Freiburg/ Berlin, September 14, 2018
For decades, neuroscientists have used artificial neural networks simulated by computers to better understand the functioning of the human brain.
The award winner and his research
Wulfram Gerstner studies spiking neural networks (SNN), in which neurons communicate with each other by means of short pulses (action potentials or ’spikes‘), similar to real biological neural networks.
Gerstner is a pioneer. With his theoretical modelling, he proposed hypotheses early on, which could only later be experimentally confirmed. His research on synaptic plasticity („spike-timing dependent plasticity“ (STDP)), the adaptability of the contact points between nerve cells, is outstanding. This property is at the basis of neuronal learning. In one of his first studies, Gerstner contributed decisively to the understanding of the activity-dependent development of a biological nervous system using the auditory system of the barn owl as an example.
Recent work of his research group investigates the interface between learning processes in artificial neural networks and learning in biological neural networks, using an artificial network that learns to compose music as an example.
Wulfram Gerstner was one of the first scientists to introduce benchmarks for neuron models in computational neuroscience by comparing their response to a specific input stimulus to a well-defined set of experimental data. As a result, it was possible to simplify models of neural networks considerably. „Despite their reduced complexity, these neuron models are surprisingly more accurate than some of the more sophisticated biophysical models – important food for thought for future scientific approaches in modelling,“ says Ad Aertsen, chairman of the jury of the Valentino Braitenberg Award for Computational Neuroscience.
Wulfram Gerstner is the author of the book „Spiking Neuron Models. Single Neurons, Populations, Plasticity” (2002), which has become an indispensable textbook in computational neuroscience.
The award will be conferred at the Bernstein Conference on September 26, 2018 at TU Berlin. Following the award ceremony, Gerstner will give the Valentino Braitenberg Lecture, in which he will present highlights of his research.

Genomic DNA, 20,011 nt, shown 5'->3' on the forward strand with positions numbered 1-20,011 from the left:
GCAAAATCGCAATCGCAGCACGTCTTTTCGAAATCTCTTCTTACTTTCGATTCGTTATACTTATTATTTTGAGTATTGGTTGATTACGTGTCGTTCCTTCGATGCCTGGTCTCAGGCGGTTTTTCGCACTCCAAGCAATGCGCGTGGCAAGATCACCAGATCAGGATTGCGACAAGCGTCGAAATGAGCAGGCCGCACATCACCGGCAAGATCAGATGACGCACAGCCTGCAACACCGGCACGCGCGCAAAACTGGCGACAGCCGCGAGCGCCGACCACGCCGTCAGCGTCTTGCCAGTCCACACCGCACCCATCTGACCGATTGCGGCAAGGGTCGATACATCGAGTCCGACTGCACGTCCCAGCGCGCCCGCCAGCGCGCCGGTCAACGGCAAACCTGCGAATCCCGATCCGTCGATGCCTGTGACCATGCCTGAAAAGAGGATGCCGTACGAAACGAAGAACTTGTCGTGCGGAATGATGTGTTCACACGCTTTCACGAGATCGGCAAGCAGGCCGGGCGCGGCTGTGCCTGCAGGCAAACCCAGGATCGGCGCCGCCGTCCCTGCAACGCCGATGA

Exclusive to Journalists
Media representatives are cordially invited to attend the award ceremony and the Valentino Braitenberg Lecture. Please register at the reception of the Bernstein Conference in the main building of the TU Berlin. If you wish, you can also interview the award winner. Please contact one of the two press representatives.
Valentino Braitenberg Award for Computational Neuroscience
The Valentino Braitenberg Award for Computational Neuroscience was created to commemorate the renowned Tübingen neuroscientist Valentino Braitenberg (1926-2011). Every two years, the Bernstein Network is presenting the award to an outstanding scientist whose research has contributed significantly to our understanding of brain functions.
In the spirit of Valentino Braitenberg’s research, a particular focus is placed on theoretical studies. Valentino Braitenberg is considered a pioneer in the modern field of computational neuroscience and has made a significant contribution to the development of the field of biological cybernetics. His research has also inspired robotics and artificial intelligence.
The award is donated by the Autonomous Province of Bolzano-Alto Adige.
Bernstein Network Computational Neuroscience
The Bernstein Network is a research network in the field of computational neuroscience; this field brings together experimental approaches in neurobiology with theoretical models and computer simulations. The network started in 2004 with a funding initiative of the Federal Ministry for Education and Research (BMBF) to develop and interconnect regional research structures in computational neuroscience throughout Germany and to promote the transfer of theoretical insight into clinical and technical applications. In this context, computational neuroscience joins experimental approaches in neurobiology with theoretical models and computer simulations.
The network is named after the German physiologist and biophysicist Julius Bernstein (1839-1917). After more than 10 years of funding by the Federal Ministry, the Bernstein Network consists of more than 200 research groups. Since 2016, the continuity of the network is sustained by the non-profit association Bernstein Network Computational Neuroscience.